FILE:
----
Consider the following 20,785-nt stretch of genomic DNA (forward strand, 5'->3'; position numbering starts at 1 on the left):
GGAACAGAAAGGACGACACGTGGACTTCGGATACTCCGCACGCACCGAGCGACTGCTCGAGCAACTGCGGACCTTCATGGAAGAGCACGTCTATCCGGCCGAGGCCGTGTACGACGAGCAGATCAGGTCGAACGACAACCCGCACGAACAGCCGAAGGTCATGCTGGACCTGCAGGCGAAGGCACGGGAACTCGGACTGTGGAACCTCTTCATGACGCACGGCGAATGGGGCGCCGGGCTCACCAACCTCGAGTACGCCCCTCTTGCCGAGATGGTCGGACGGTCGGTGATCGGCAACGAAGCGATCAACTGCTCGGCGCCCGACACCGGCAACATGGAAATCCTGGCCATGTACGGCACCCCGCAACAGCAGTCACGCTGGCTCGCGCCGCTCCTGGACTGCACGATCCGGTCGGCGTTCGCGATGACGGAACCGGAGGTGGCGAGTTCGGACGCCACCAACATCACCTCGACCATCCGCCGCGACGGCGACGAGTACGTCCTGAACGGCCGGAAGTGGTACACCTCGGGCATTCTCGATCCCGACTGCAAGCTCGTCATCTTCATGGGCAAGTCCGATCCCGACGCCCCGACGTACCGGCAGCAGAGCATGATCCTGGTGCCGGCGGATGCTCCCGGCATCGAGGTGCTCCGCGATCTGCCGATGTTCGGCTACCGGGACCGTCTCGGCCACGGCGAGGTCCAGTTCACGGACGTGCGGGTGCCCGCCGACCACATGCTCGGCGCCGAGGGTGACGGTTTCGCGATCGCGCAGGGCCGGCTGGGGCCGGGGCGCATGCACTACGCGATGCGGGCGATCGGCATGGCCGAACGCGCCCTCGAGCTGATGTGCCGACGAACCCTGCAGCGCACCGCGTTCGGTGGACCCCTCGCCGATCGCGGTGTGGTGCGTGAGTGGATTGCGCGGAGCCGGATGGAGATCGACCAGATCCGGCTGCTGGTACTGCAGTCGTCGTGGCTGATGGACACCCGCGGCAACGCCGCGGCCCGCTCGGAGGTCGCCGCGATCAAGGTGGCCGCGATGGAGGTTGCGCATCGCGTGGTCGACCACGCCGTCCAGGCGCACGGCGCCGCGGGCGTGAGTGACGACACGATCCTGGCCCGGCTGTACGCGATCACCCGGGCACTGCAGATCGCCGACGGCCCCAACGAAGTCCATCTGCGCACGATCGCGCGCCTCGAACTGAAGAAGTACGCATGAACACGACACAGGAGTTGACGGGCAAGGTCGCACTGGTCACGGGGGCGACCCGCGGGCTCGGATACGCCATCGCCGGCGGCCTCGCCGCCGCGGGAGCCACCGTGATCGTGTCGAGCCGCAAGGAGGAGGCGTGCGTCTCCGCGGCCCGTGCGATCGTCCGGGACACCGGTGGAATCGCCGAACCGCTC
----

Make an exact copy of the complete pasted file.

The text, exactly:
Consider the following 20,785-nt stretch of genomic DNA (forward strand, 5'->3'; position numbering starts at 1 on the left):
GGAACAGAAAGGACGACACGTGGACTTCGGATACTCCGCACGCACCGAGCGACTGCTCGAGCAACTGCGGACCTTCATGGAAGAGCACGTCTATCCGGCCGAGGCCGTGTACGACGAGCAGATCAGGTCGAACGACAACCCGCACGAACAGCCGAAGGTCATGCTGGACCTGCAGGCGAAGGCACGGGAACTCGGACTGTGGAACCTCTTCATGACGCACGGCGAATGGGGCGCCGGGCTCACCAACCTCGAGTACGCCCCTCTTGCCGAGATGGTCGGACGGTCGGTGATCGGCAACGAAGCGATCAACTGCTCGGCGCCCGACACCGGCAACATGGAAATCCTGGCCATGTACGGCACCCCGCAACAGCAGTCACGCTGGCTCGCGCCGCTCCTGGACTGCACGATCCGGTCGGCGTTCGCGATGACGGAACCGGAGGTGGCGAGTTCGGACGCCACCAACATCACCTCGACCATCCGCCGCGACGGCGACGAGTACGTCCTGAACGGCCGGAAGTGGTACACCTCGGGCATTCTCGATCCCGACTGCAAGCTCGTCATCTTCATGGGCAAGTCCGATCCCGACGCCCCGACGTACCGGCAGCAGAGCATGATCCTGGTGCCGGCGGATGCTCCCGGCATCGAGGTGCTCCGCGATCTGCCGATGTTCGGCTACCGGGACCGTCTCGGCCACGGCGAGGTCCAGTTCACGGACGTGCGGGTGCCCGCCGACCACATGCTCGGCGCCGAGGGTGACGGTTTCGCGATCGCGCAGGGCCGGCTGGGGCCGGGGCGCATGCACTACGCGATGCGGGCGATCGGCATGGCCGAACGCGCCCTCGAGCTGATGTGCCGACGAACCCTGCAGCGCACCGCGTTCGGTGGACCCCTCGCCGATCGCGGTGTGGTGCGTGAGTGGATTGCGCGGAGCCGGATGGAGATCGACCAGATCCGGCTGCTGGTACTGCAGTCGTCGTGGCTGATGGACACCCGCGGCAACGCCGCGGCCCGCTCGGAGGTCGCCGCGATCAAGGTGGCCGCGATGGAGGTTGCGCATCGCGTGGTCGACCACGCCGTCCAGGCGCACGGCGCCGCGGGCGTGAGTGACGACACGATCCTGGCCCGGCTGTACGCGATCACCCGGGCACTGCAGATCGCCGACGGCCCCAACGAAGTCCATCTGCGCACGATCGCGCGCCTCGAACTGAAGAAGTACGCATGAACACGACACAGGAGTTGACGGGCAAGGTCGCACTGGTCACGGGGGCGACCCGCGGGCTCGGATACGCCATCGCCGGCGGCCTCGCCGCCGCGGGAGCCACCGTGATCGTGTCGAGCCGCAAGGAGGAGGCGTGCGTCTCCGCGGCCCGTGCGATCGTCCGGGACACCGGTGGAATCGCCGAACCGCTC